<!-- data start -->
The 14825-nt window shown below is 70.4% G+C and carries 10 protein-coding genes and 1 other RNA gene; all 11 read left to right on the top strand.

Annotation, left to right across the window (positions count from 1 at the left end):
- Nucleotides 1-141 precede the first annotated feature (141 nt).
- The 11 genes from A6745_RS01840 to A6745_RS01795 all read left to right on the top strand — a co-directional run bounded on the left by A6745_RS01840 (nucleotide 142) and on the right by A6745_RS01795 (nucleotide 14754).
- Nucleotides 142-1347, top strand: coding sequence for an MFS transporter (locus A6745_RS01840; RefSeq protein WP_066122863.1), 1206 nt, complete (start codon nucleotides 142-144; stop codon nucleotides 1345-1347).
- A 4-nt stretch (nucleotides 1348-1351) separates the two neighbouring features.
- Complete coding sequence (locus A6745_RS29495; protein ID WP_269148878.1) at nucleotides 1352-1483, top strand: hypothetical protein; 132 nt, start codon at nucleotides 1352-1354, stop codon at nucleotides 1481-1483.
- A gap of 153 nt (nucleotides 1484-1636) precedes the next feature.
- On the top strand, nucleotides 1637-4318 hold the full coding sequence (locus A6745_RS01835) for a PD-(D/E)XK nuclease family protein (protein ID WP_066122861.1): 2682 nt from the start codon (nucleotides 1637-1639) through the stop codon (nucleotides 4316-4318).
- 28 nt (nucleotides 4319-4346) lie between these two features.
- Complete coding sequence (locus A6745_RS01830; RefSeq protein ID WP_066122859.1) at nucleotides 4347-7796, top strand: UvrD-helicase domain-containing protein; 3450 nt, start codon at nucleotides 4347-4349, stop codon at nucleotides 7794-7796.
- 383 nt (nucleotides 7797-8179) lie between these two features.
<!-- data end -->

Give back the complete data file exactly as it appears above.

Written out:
The 14825-nt window shown below is 70.4% G+C and carries 10 protein-coding genes and 1 other RNA gene; all 11 read left to right on the top strand.

Annotation, left to right across the window (positions count from 1 at the left end):
- Nucleotides 1-141 precede the first annotated feature (141 nt).
- The 11 genes from A6745_RS01840 to A6745_RS01795 all read left to right on the top strand — a co-directional run bounded on the left by A6745_RS01840 (nucleotide 142) and on the right by A6745_RS01795 (nucleotide 14754).
- Nucleotides 142-1347, top strand: coding sequence for an MFS transporter (locus A6745_RS01840; RefSeq protein WP_066122863.1), 1206 nt, complete (start codon nucleotides 142-144; stop codon nucleotides 1345-1347).
- A 4-nt stretch (nucleotides 1348-1351) separates the two neighbouring features.
- Complete coding sequence (locus A6745_RS29495; protein ID WP_269148878.1) at nucleotides 1352-1483, top strand: hypothetical protein; 132 nt, start codon at nucleotides 1352-1354, stop codon at nucleotides 1481-1483.
- A gap of 153 nt (nucleotides 1484-1636) precedes the next feature.
- On the top strand, nucleotides 1637-4318 hold the full coding sequence (locus A6745_RS01835) for a PD-(D/E)XK nuclease family protein (protein ID WP_066122861.1): 2682 nt from the start codon (nucleotides 1637-1639) through the stop codon (nucleotides 4316-4318).
- 28 nt (nucleotides 4319-4346) lie between these two features.
- Complete coding sequence (locus A6745_RS01830; RefSeq protein ID WP_066122859.1) at nucleotides 4347-7796, top strand: UvrD-helicase domain-containing protein; 3450 nt, start codon at nucleotides 4347-4349, stop codon at nucleotides 7794-7796.
- 383 nt (nucleotides 7797-8179) lie between these two features.